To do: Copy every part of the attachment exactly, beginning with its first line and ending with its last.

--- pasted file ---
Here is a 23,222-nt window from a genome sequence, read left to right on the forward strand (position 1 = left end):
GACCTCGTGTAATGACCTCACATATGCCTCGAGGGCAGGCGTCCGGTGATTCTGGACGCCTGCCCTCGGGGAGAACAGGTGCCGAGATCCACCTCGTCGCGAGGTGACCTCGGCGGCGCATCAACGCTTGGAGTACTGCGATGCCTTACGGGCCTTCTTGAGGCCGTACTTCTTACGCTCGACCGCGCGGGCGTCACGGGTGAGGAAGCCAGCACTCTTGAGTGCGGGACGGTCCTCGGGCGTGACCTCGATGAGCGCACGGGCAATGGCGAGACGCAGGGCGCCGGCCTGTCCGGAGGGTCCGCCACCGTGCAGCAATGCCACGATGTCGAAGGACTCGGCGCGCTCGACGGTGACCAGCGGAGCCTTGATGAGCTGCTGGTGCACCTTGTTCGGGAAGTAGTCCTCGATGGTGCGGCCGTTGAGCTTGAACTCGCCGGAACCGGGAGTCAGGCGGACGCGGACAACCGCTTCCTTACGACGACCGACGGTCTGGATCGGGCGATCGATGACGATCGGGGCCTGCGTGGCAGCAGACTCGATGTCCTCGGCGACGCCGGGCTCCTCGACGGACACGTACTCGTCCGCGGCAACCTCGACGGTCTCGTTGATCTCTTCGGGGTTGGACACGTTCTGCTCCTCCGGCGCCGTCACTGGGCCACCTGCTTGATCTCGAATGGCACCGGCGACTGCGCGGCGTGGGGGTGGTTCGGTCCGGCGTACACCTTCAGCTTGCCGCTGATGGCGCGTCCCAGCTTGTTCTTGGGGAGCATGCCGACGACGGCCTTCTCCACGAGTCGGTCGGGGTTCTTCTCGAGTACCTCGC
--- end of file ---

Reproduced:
Here is a 23,222-nt window from a genome sequence, read left to right on the forward strand (position 1 = left end):
GACCTCGTGTAATGACCTCACATATGCCTCGAGGGCAGGCGTCCGGTGATTCTGGACGCCTGCCCTCGGGGAGAACAGGTGCCGAGATCCACCTCGTCGCGAGGTGACCTCGGCGGCGCATCAACGCTTGGAGTACTGCGATGCCTTACGGGCCTTCTTGAGGCCGTACTTCTTACGCTCGACCGCGCGGGCGTCACGGGTGAGGAAGCCAGCACTCTTGAGTGCGGGACGGTCCTCGGGCGTGACCTCGATGAGCGCACGGGCAATGGCGAGACGCAGGGCGCCGGCCTGTCCGGAGGGTCCGCCACCGTGCAGCAATGCCACGATGTCGAAGGACTCGGCGCGCTCGACGGTGACCAGCGGAGCCTTGATGAGCTGCTGGTGCACCTTGTTCGGGAAGTAGTCCTCGATGGTGCGGCCGTTGAGCTTGAACTCGCCGGAACCGGGAGTCAGGCGGACGCGGACAACCGCTTCCTTACGACGACCGACGGTCTGGATCGGGCGATCGATGACGATCGGGGCCTGCGTGGCAGCAGACTCGATGTCCTCGGCGACGCCGGGCTCCTCGACGGACACGTACTCGTCCGCGGCAACCTCGACGGTCTCGTTGATCTCTTCGGGGTTGGACACGTTCTGCTCCTCCGGCGCCGTCACTGGGCCACCTGCTTGATCTCGAATGGCACCGGCGACTGCGCGGCGTGGGGGTGGTTCGGTCCGGCGTACACCTTCAGCTTGCCGCTGATGGCGCGTCCCAGCTTGTTCTTGGGGAGCATGCCGACGACGGCCTTCTCCACGAGTCGGTCGGGGTTCTTCTCGAGTACCTCGC